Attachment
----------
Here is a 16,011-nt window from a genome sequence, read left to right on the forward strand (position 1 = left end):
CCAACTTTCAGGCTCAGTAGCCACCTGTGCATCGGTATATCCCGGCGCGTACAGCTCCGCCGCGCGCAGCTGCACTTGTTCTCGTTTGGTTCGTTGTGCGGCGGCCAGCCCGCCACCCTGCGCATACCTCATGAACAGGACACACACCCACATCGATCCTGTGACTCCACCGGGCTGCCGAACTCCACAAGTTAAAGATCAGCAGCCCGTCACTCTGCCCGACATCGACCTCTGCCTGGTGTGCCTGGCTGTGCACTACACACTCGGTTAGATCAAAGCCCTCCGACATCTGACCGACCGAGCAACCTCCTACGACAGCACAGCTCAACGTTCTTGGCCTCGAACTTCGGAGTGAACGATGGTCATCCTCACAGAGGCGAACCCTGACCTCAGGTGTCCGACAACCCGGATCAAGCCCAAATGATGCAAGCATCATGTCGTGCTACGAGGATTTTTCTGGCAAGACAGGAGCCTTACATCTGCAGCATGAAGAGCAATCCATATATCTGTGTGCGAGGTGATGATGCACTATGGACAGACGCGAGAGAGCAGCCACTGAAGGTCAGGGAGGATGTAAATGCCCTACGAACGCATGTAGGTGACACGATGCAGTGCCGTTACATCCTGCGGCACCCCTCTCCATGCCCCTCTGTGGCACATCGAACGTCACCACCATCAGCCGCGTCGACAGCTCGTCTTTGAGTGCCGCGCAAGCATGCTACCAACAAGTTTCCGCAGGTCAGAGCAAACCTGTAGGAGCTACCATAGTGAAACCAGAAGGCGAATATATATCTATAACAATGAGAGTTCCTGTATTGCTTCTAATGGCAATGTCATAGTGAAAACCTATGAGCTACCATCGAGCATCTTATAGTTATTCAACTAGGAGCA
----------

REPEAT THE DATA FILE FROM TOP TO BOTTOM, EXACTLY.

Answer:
Here is a 16,011-nt window from a genome sequence, read left to right on the forward strand (position 1 = left end):
CCAACTTTCAGGCTCAGTAGCCACCTGTGCATCGGTATATCCCGGCGCGTACAGCTCCGCCGCGCGCAGCTGCACTTGTTCTCGTTTGGTTCGTTGTGCGGCGGCCAGCCCGCCACCCTGCGCATACCTCATGAACAGGACACACACCCACATCGATCCTGTGACTCCACCGGGCTGCCGAACTCCACAAGTTAAAGATCAGCAGCCCGTCACTCTGCCCGACATCGACCTCTGCCTGGTGTGCCTGGCTGTGCACTACACACTCGGTTAGATCAAAGCCCTCCGACATCTGACCGACCGAGCAACCTCCTACGACAGCACAGCTCAACGTTCTTGGCCTCGAACTTCGGAGTGAACGATGGTCATCCTCACAGAGGCGAACCCTGACCTCAGGTGTCCGACAACCCGGATCAAGCCCAAATGATGCAAGCATCATGTCGTGCTACGAGGATTTTTCTGGCAAGACAGGAGCCTTACATCTGCAGCATGAAGAGCAATCCATATATCTGTGTGCGAGGTGATGATGCACTATGGACAGACGCGAGAGAGCAGCCACTGAAGGTCAGGGAGGATGTAAATGCCCTACGAACGCATGTAGGTGACACGATGCAGTGCCGTTACATCCTGCGGCACCCCTCTCCATGCCCCTCTGTGGCACATCGAACGTCACCACCATCAGCCGCGTCGACAGCTCGTCTTTGAGTGCCGCGCAAGCATGCTACCAACAAGTTTCCGCAGGTCAGAGCAAACCTGTAGGAGCTACCATAGTGAAACCAGAAGGCGAATATATATCTATAACAATGAGAGTTCCTGTATTGCTTCTAATGGCAATGTCATAGTGAAAACCTATGAGCTACCATCGAGCATCTTATAGTTATTCAACTAGGAGCA